The Japan News by The Yomiuri Shimbun

Home > Education > People



An evolved new star in the world of javelin –
Drawing a parabola of success towards Rio.

Genki Dean

Throw a javelin hard and far.

To the average person, javelin might look like a pretty simple sport. However, in addition to physical strength and running ability, javelin athletes require the skills to coordinate the movement of their entire body, the skills to convey the elasticity of the ground to the javelin, and the nerves to avoid being overwhelmed by the competition environment; all to throw a 2.6 to 2.7 meter long, 800 gram javelin even one centimeter further. It looks simple, but is quite complex. A moment’s mistake can have a massive effect on the result of a throw.

Dean’s first championship win at the 96th Japan Championships in Athletics set a new championship record. Dean’s appearance at the London Olympics was determined by this tournament.
©Waseda Sports Press

The man now leading Japan’s javelin world is Genki Dean, member of the Waseda Athletics Club. He appeared in the London Olympics last year and was the first Japanese javelin thrower to advance to the finals in 28 years. At the Olympics, Dean achieved 10th place in javelin overall. Dean is a top athlete, with a personal best throw of 84.28 meters, the second farthest in Japanese history, and he’s one of the athletes garnering attention in advance of the 2016 Rio de Janeiro Olympics.

“It might be pretty difficult to convey, but if numerous minute points don’t mesh together, you really won’t be able to throw a javelin very far. And they almost never all mesh together perfectly, meaning that even if you think you threw perfectly, you made a mistake somewhere. So you fix that and use it the next time. It’s nothing more than repetition.”

In high school, Dean won the victories in javelin at both the inter high school and national athletic meets. From early on, Dean was an elite athlete for whom there were high expectations for his future, but according to Dean, “I was just an amateur relying on my strength to throw it back then.” Setting his sights on improving further, Dean decided to attend Waseda University, then home of Kenji Tauchi (presently of Chukyo University), the famous javelin coach. After being accepted to Waseda, Dean joined the Athletics Club and his abilities began improving. “After joining the club, Coach Tauchi taught me thoroughly about approach runs and how to use my lower body. The result was that I was able to add 14 meters to my throwing distance in two years. London is where my father was born and I had been aiming to participate in the London Olympics since I was in high school. I believe a big part of the reason I was able to grab a ticket to the Olympics was because of the fact that I was able to improve my skills in the Athletics Club and because of the stimulation I received from other members of the club competing in other tournaments.”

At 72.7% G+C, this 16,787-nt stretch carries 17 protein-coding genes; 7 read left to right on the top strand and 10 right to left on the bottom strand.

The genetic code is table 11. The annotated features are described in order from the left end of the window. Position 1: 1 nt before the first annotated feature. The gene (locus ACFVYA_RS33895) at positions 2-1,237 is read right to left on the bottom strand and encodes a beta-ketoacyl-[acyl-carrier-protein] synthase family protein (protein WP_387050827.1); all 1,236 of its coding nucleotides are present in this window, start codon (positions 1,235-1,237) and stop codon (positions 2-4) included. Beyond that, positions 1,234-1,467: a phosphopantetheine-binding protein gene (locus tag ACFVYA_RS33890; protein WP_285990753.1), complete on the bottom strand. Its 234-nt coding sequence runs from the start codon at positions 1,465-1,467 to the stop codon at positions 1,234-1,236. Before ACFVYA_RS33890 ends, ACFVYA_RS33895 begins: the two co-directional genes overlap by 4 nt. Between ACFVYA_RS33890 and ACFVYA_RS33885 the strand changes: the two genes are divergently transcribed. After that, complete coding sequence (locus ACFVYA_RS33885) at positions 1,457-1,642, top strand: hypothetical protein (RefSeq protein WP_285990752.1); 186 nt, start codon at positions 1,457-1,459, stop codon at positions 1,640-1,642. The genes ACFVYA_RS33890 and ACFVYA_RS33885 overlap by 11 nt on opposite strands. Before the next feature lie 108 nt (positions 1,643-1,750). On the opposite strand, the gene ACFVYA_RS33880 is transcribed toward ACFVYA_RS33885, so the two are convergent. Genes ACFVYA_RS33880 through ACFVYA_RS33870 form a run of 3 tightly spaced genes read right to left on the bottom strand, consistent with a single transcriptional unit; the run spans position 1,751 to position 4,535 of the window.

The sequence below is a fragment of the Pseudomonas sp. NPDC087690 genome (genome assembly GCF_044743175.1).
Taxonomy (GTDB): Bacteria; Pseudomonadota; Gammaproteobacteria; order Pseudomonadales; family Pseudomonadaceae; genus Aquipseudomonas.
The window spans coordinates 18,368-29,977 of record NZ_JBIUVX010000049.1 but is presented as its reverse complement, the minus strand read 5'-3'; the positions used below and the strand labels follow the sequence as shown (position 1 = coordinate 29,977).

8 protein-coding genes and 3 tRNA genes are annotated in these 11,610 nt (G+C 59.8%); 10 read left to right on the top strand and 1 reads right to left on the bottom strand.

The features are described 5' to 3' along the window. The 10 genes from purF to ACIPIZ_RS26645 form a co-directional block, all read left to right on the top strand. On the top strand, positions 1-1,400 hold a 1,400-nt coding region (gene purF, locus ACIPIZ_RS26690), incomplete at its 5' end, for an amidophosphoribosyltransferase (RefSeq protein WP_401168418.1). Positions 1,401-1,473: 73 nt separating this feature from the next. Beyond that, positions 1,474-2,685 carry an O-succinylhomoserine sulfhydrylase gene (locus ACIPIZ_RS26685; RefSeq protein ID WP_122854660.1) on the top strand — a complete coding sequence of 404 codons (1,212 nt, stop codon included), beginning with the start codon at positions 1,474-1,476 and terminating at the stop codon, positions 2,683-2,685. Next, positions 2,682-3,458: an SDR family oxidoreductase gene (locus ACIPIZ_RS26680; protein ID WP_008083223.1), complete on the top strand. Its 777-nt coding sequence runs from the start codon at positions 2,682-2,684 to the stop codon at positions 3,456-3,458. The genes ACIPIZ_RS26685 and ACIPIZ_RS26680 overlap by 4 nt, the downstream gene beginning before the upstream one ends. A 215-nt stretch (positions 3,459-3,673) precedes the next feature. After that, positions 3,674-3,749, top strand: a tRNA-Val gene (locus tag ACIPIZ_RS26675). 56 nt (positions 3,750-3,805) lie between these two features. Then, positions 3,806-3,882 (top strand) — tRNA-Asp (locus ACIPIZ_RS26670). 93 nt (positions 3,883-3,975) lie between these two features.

Dean is now in his fourth year at Waseda. As for his plans for the future after university, Dean spoke with vigor, stating, “Looking for a better competition environment, I’m talking with people from various companies. After I graduate, I want to increase my training and participation in tournaments abroad, so I’m looking to create partnerships with companies with international connections.” His battle towards the Rio Olympics has already begun. “However, as this is also my final year at Waseda, I feel a strong urge to enjoy it. Tokorozawa Campus is the base for my club activities and studies, and it offers an amazing atmosphere, so normally I don’t travel very far from it, but this year I’d like to spend more time at Waseda Campus as well. I’ve only ever been there two or three times including the London Olympics send-off party (laughs).”

Dean says he likes underground hip hop and will occasionally visit concert halls in Tokyo. Taking a step back from competing, Dean flashed a student-like smile.

London Olympics send-off party held on the Waseda Campus last summer. Many Waseda Students and press corps members rushed in to meet Dean.

Throwing a javelin with all his might.
©Waseda Sports Press

Dean making use of a spare moment during training to give an interview.


Genki Dean
4th Year, School of Sport Sciences

Originally from Hyogo Prefecture, Genki Dean graduated from Amagasaki High School. Dean is 182 cm and 88 kg. He started javelin in high school and began winning consecutive medals in world tournaments after entering university. In June of 2012 he was the overall winner of the Japan Championships in Athletics, attaining the right to appear in the London Olympics.